To the extent that social harm is not subject to private or social insurance, wealthy individuals are more likley to be able to fully compensate the social harm their illegal acts cause.

Finally, if someone has no income, or negative income, does this mean they should get to wander around breaking the law with impunity and no financial consequences whatsoever? In fact if they have negative income (their home business or hobby farm happened to run a loss this financial year) then presumably we should be paying them to commit crimes? I don’t think so.

For these reasons, unit penalties or wealth-dependent penalties are unworkable and simply a bad idea.

Ben_Dover 3:07 pm 21 Mar 13

IrishPete said :

A $100 fine is meaningless to a rich person, but a lot to a poor person. That’s inequitable. Giving them the option to work it off or to pay in instalments is partly and minimally addressing that inequity.

Is a disabled person less inconvenienced if a poor person parks illegally in a disabled place?

It’s the act which is punishable, income should have nothing to do with it.

Corbell is pandering to his fan base.

magiccar9 2:09 pm 21 Mar 13

They’re expensive fines with a certain time frame for payment for a reason… to stop you breaking the law! How about these welfare bumpkins start obeying the road/parking rules and then they won’t get fined.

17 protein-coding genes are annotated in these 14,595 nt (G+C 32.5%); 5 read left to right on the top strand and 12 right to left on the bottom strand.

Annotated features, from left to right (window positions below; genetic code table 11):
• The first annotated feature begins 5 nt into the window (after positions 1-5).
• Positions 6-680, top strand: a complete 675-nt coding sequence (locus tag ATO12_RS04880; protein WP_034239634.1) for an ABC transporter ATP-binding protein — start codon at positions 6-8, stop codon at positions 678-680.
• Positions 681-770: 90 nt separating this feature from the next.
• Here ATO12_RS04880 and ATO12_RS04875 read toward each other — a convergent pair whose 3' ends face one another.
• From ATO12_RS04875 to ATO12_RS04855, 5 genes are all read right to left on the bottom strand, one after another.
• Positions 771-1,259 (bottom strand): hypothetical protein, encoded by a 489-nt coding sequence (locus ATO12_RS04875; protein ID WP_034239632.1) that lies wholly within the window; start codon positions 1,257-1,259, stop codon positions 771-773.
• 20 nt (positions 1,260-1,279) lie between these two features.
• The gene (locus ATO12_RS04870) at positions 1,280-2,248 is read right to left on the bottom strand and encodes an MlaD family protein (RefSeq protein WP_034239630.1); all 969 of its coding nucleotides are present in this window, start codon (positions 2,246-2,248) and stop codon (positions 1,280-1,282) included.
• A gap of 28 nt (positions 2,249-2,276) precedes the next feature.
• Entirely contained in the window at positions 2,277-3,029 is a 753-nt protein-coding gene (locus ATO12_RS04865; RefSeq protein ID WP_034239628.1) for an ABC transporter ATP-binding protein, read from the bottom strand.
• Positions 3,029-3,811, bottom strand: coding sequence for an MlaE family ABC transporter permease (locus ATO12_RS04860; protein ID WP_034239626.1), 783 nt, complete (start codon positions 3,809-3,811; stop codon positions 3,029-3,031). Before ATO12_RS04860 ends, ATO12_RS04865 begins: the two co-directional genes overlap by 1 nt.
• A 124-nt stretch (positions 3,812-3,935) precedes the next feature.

Problem solved, move on.

IrishPete 1:22 pm 21 Mar 13

“More options for idiots” is a fair headline, but “Simon Corbell has announced he’s going to make traffic penalties less punitive” is not an accurate byeline (is johnboy trolling?). More accurate would be “Simon Corbell has announced he’s going to make traffic penalties more equitable”.

A $100 fine is meaningless to a rich person, but a lot to a poor person. That’s inequitable. Giving them the option to work it off or to pay in instalments is partly and minimally addressing that inequity.

Roll on Unit Fines, where the unit is a proportion of the person’s income. Tried in the UK in the 1990s but undermined by the rabid right wing press. In place in other civilised countries http://en.wikipedia.org/wiki/Day-fine

IP

Watson 1:17 pm 21 Mar 13

Alderney said :

So, where is the disinsentive to drive and park like a tool?

I couldn’t tell you the amount of people I knew in my younger/wilder days who got out of doing community service.

How many people get fines anyway? Certainly not me or many that I know.

Here’s an idea, how about doing the right thing in the first place so you don’t get fined. It’s driving, i.e. not that difficult.